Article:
The deep sea is one of the least well-known areas on Earth, comprising multiple vulnerable ecosystems that play critical roles in the carbon cycle. However, the deep sea is directly exposed to the effects of human-induced climate change and may now face additional challenges arising from efforts to counteract climate change artificially. These efforts have evolved into geoengineering solutions that could operate on vast spatial scales.
Ocean-based climate interventions (OBCIs) are increasingly claimed as promising solutions to mitigate climate change. These interventions use different technologies to remove carbon dioxide (CO2) from the atmosphere and sequester the carbon in the deep sea, manage solar radiation, or produce renewable energy. However, little is known about the impacts of OBCI technologies on ocean biogeochemistry and the biodiversity of ocean ecosystems. This is true in particular for deep-sea ecosystems, which cover over 40% of the Earth and contain highly vulnerable species and ecosystems.
An international team of experts convened remotely as part of the Deep Ocean Stewardship Initiative’s Climate Working Group to consider the deep-sea impacts of OBCI. A research team led by Dr Lisa LEVIN from the Scripps Institution of Oceanography, UC San Diego, including Dr Moriaki YASUHARA from the School of Biological Sciences and The Swire Institute of Marine Science, The University of Hong Kong (HKU), has analysed the proposed approaches to assess their potential impacts on deep-sea ecosystems and biodiversity. Their findings were recently reported in the scientific journal Science raise substantial concern on the potential impacts of these technologies on deep-sea ecosystems and call for the need for an integrated research effort to carefully assess the cost and benefits of each intervention.
The research findings highlight the potential impacts of OBCIs on deep-sea ecosystems. Several lines of evidence led experts to raise substantial concern and call for the need for an integrated research framework to consider deep-sea impacts carefully in mitigation planning.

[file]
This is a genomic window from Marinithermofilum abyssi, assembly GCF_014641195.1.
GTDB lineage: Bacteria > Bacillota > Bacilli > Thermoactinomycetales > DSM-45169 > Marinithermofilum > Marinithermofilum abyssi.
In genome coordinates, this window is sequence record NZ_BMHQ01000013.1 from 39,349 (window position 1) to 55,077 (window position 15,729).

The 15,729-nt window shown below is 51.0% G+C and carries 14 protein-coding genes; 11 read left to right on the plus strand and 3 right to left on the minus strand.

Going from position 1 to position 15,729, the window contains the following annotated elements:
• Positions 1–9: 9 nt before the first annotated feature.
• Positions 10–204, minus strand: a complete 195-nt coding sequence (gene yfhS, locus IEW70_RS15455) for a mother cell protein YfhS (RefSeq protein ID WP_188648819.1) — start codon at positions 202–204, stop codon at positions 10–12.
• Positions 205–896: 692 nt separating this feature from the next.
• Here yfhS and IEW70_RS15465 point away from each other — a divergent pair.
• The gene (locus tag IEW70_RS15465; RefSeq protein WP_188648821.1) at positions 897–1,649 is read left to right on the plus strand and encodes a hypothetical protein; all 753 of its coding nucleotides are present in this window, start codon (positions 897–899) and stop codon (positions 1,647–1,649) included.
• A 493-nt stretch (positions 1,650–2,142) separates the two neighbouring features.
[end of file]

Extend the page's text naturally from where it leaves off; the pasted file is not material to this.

Balancing hope and risk
While the growing interest in OBCIs as potential tools to mitigate the impacts may provide some hope for a sustainable future, the potential environmental impacts and effectiveness at full-scale have not been evaluated sufficiently. Additionally, governance of OBCI activities is also in the early stages, posing risks to deep-sea biodiversity and ecosystems.
For example, one such intervention is direct CO2 injection into the deep sea, which could sequester large amounts of carbon dioxide from the atmosphere and reduce the overall concentration of greenhouse gases. However, while direct CO2 injection holds promise as a climate intervention, it also carries significant risks. One potential risk is the development of hypercapnia, a condition that occurs when the concentration of carbon dioxide in the water exceeds certain thresholds, which can have negative impacts on marine life and ecosystems. Other carbon sequestration technologies such as ocean fertilisation (enhancing phytoplankton production in the surface ocean and resulting their deposition on the deep ocean floor) and crop waste deposition (deep-sea disposal of terrestrial crop waste), the ideas putting carbon as phytoplankton or terrestrial plant bodies into deep-sea, could also change the food and oxygen availability for deep-sea life.
The deep sea is facing unprecedented threats due to the impact of industrial fisheries, pollution, warming, deoxygenation, acidification and other climate-change-related problems. OBCIs could add further pressure and threaten the functioning of these systems, which are essential for the entire planet.
The lead author Lisa Levin says, ‘I see open ocean-based climate intervention as a rapidly emerging arena that poses significant challenges for deep-ocean ecosystems, and thus demands new science and governance before we commit to action.’
‘Especially given the vastness, vulnerability, comparatively pristine nature, and poor scientific understanding of the deep-sea ecosystem, we should be careful to green-light these activities that could have irreversible impacts.’ Moriaki Yasuhara continues.
The interventions in the marine environment may be irreversible, and more research is needed to assess their impact. Prior to deploying geo-engineered solutions on a large-scale, we should at least understand what those pressures will be, and, by consequence, what the deep-sea may look like in the future.
The journal paper can be addressed here